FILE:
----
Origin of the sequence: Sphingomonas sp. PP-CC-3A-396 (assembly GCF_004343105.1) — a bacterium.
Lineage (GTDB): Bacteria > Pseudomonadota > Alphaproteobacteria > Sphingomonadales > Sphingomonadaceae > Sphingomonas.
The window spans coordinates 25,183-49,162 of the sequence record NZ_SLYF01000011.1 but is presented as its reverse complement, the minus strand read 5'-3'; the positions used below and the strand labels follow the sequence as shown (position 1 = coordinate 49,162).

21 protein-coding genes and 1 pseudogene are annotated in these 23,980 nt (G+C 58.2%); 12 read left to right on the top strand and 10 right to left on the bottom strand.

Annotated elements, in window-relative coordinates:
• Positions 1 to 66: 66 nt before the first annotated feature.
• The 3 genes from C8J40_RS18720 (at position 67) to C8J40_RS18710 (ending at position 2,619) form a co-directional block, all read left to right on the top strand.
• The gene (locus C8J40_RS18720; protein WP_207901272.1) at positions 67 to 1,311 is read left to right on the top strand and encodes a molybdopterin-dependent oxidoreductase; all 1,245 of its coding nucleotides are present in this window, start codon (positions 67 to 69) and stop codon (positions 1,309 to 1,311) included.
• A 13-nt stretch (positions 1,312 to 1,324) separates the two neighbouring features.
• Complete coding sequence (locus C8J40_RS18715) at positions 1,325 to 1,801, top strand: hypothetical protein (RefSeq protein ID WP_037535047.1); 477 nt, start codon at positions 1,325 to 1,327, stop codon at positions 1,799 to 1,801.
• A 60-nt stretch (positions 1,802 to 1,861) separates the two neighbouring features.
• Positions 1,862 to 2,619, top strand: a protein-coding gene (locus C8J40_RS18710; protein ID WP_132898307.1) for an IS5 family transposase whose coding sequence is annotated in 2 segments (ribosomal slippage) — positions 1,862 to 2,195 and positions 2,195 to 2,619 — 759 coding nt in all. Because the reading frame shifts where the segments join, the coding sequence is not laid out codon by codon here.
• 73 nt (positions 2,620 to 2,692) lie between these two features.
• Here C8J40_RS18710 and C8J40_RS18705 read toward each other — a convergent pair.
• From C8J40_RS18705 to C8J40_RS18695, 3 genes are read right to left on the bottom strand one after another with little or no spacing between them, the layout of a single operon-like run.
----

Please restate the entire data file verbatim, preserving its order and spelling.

Origin of the sequence: Sphingomonas sp. PP-CC-3A-396 (assembly GCF_004343105.1) — a bacterium.
Lineage (GTDB): Bacteria > Pseudomonadota > Alphaproteobacteria > Sphingomonadales > Sphingomonadaceae > Sphingomonas.
The window spans coordinates 25,183-49,162 of the sequence record NZ_SLYF01000011.1 but is presented as its reverse complement, the minus strand read 5'-3'; the positions used below and the strand labels follow the sequence as shown (position 1 = coordinate 49,162).

21 protein-coding genes and 1 pseudogene are annotated in these 23,980 nt (G+C 58.2%); 12 read left to right on the top strand and 10 right to left on the bottom strand.

Annotated elements, in window-relative coordinates:
• Positions 1 to 66: 66 nt before the first annotated feature.
• The 3 genes from C8J40_RS18720 (at position 67) to C8J40_RS18710 (ending at position 2,619) form a co-directional block, all read left to right on the top strand.
• The gene (locus C8J40_RS18720; protein WP_207901272.1) at positions 67 to 1,311 is read left to right on the top strand and encodes a molybdopterin-dependent oxidoreductase; all 1,245 of its coding nucleotides are present in this window, start codon (positions 67 to 69) and stop codon (positions 1,309 to 1,311) included.
• A 13-nt stretch (positions 1,312 to 1,324) separates the two neighbouring features.
• Complete coding sequence (locus C8J40_RS18715) at positions 1,325 to 1,801, top strand: hypothetical protein (RefSeq protein ID WP_037535047.1); 477 nt, start codon at positions 1,325 to 1,327, stop codon at positions 1,799 to 1,801.
• A 60-nt stretch (positions 1,802 to 1,861) separates the two neighbouring features.
• Positions 1,862 to 2,619, top strand: a protein-coding gene (locus C8J40_RS18710; protein ID WP_132898307.1) for an IS5 family transposase whose coding sequence is annotated in 2 segments (ribosomal slippage) — positions 1,862 to 2,195 and positions 2,195 to 2,619 — 759 coding nt in all. Because the reading frame shifts where the segments join, the coding sequence is not laid out codon by codon here.
• 73 nt (positions 2,620 to 2,692) lie between these two features.
• Here C8J40_RS18710 and C8J40_RS18705 read toward each other — a convergent pair.
• From C8J40_RS18705 to C8J40_RS18695, 3 genes are read right to left on the bottom strand one after another with little or no spacing between them, the layout of a single operon-like run.